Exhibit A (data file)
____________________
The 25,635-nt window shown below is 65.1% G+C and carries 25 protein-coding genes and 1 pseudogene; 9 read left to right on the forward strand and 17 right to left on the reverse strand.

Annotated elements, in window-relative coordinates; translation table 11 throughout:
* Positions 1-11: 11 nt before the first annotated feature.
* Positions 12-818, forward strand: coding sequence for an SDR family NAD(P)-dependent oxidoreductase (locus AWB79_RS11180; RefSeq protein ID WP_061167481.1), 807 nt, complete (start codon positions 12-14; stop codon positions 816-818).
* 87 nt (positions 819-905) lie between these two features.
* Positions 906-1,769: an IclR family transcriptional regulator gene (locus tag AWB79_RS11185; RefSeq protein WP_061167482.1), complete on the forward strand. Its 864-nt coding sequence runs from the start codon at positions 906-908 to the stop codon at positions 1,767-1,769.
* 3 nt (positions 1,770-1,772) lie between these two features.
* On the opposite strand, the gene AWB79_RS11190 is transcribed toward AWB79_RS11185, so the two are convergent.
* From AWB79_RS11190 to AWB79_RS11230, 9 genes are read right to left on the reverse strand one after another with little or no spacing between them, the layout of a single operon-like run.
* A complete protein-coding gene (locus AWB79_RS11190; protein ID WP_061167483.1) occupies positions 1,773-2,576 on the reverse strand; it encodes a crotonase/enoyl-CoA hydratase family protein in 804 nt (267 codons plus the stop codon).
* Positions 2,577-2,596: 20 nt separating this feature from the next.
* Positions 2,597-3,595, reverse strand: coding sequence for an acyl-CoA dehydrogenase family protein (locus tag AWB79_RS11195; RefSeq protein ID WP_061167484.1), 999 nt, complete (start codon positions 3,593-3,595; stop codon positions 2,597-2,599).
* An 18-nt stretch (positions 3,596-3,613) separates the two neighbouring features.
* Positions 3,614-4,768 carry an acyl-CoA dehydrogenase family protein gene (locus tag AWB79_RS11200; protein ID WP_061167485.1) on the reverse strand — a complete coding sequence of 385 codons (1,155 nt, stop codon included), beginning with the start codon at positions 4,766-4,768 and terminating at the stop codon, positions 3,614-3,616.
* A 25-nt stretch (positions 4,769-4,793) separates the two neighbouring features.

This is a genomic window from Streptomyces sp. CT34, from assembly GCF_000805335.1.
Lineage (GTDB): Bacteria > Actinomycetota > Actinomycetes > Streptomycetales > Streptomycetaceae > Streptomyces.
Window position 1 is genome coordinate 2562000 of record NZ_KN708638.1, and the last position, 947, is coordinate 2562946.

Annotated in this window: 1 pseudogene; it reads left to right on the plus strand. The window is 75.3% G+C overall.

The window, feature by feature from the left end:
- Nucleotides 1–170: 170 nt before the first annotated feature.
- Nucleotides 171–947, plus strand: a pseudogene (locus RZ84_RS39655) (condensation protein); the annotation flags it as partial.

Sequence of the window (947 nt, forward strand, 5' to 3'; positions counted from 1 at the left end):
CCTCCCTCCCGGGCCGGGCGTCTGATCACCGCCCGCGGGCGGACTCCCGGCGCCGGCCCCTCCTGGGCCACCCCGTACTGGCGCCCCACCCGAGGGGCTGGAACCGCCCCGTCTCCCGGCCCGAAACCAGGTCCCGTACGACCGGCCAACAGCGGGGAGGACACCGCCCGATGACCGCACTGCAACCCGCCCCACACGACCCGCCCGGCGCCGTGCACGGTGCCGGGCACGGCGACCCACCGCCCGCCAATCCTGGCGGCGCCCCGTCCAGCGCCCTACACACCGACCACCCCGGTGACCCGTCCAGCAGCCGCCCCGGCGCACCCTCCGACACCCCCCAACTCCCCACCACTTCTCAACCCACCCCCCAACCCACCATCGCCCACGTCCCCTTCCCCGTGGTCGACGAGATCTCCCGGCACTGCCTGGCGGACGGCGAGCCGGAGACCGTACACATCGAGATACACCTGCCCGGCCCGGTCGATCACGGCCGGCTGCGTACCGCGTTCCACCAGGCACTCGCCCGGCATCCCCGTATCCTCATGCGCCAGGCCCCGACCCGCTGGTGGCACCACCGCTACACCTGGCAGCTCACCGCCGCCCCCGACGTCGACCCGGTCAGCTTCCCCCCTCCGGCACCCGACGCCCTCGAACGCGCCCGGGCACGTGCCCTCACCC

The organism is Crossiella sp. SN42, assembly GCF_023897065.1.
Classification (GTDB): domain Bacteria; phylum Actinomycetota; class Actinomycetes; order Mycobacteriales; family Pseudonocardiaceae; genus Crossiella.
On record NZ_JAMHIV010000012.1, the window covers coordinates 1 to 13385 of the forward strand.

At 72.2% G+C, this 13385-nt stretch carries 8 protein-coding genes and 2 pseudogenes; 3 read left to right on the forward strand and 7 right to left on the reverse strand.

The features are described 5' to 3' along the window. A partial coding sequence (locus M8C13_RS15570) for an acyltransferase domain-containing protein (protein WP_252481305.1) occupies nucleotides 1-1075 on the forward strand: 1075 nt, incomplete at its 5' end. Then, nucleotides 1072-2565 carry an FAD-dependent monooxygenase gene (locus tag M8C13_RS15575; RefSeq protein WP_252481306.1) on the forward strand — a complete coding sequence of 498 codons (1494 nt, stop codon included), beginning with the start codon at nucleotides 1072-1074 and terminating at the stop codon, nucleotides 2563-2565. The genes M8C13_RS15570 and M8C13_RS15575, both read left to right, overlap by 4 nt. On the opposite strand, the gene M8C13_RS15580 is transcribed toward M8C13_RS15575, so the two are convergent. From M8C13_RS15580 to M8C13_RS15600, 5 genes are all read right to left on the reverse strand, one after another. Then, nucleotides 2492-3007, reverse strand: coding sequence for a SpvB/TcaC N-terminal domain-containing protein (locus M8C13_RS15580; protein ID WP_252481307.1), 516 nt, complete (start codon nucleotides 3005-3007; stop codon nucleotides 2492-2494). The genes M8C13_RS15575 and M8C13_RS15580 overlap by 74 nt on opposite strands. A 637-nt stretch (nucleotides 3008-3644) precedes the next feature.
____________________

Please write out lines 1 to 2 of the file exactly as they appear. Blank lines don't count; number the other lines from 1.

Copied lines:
The 25,635-nt window shown below is 65.1% G+C and carries 25 protein-coding genes and 1 pseudogene; 9 read left to right on the forward strand and 17 right to left on the reverse strand.

Annotated elements, in window-relative coordinates; translation table 11 throughout: